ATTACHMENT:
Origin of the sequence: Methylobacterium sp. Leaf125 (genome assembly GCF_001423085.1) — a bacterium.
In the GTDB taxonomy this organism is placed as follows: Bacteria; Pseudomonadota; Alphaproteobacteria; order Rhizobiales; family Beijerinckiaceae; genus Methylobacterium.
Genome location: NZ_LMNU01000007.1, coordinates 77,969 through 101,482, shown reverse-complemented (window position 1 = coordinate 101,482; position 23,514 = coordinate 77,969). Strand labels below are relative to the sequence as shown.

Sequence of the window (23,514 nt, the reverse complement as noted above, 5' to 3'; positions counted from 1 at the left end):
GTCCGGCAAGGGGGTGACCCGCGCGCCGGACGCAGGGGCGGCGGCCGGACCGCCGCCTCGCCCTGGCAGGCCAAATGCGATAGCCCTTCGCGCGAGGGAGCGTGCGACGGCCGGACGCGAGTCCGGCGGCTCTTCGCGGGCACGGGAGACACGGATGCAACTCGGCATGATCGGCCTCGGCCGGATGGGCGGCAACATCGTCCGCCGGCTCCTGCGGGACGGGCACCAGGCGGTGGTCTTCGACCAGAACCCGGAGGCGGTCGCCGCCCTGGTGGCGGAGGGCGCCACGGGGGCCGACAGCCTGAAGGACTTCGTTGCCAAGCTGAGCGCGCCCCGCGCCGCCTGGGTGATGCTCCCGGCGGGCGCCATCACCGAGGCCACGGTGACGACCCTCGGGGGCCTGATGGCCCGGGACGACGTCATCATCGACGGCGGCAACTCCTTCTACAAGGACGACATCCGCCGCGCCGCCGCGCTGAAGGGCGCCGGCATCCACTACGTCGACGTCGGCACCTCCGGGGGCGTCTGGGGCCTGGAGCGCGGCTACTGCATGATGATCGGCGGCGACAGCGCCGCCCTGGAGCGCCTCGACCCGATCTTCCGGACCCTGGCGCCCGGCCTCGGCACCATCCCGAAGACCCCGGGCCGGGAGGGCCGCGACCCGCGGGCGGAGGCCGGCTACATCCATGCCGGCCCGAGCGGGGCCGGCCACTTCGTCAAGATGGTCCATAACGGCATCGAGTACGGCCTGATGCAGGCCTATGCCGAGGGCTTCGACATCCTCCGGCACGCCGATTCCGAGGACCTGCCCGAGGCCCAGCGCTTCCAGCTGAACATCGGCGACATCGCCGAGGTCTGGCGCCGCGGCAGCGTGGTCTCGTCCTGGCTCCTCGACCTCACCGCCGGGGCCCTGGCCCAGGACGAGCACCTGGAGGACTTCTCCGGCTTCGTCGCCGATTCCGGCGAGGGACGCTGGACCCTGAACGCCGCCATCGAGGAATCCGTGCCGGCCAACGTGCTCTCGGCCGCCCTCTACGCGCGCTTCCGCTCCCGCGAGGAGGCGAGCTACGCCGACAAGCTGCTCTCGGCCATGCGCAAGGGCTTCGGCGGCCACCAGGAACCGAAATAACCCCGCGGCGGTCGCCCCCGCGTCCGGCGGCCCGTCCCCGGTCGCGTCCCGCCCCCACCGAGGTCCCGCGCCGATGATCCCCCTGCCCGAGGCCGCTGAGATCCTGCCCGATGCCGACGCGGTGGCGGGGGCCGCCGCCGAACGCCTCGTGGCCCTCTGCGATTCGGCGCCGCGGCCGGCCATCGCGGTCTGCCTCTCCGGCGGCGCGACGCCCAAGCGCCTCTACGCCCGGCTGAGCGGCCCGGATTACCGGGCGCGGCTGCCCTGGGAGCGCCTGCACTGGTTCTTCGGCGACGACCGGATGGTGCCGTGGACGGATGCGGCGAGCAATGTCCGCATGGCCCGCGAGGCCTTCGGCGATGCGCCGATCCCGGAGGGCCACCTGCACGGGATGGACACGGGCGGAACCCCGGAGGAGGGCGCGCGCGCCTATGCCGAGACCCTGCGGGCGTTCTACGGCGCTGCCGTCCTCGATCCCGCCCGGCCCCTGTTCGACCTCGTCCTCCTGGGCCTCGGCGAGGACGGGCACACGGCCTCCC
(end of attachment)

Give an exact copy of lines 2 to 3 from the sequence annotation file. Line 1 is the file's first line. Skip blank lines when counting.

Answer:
In the GTDB taxonomy this organism is placed as follows: Bacteria; Pseudomonadota; Alphaproteobacteria; order Rhizobiales; family Beijerinckiaceae; genus Methylobacterium.
Genome location: NZ_LMNU01000007.1, coordinates 77,969 through 101,482, shown reverse-complemented (window position 1 = coordinate 101,482; position 23,514 = coordinate 77,969). Strand labels below are relative to the sequence as shown.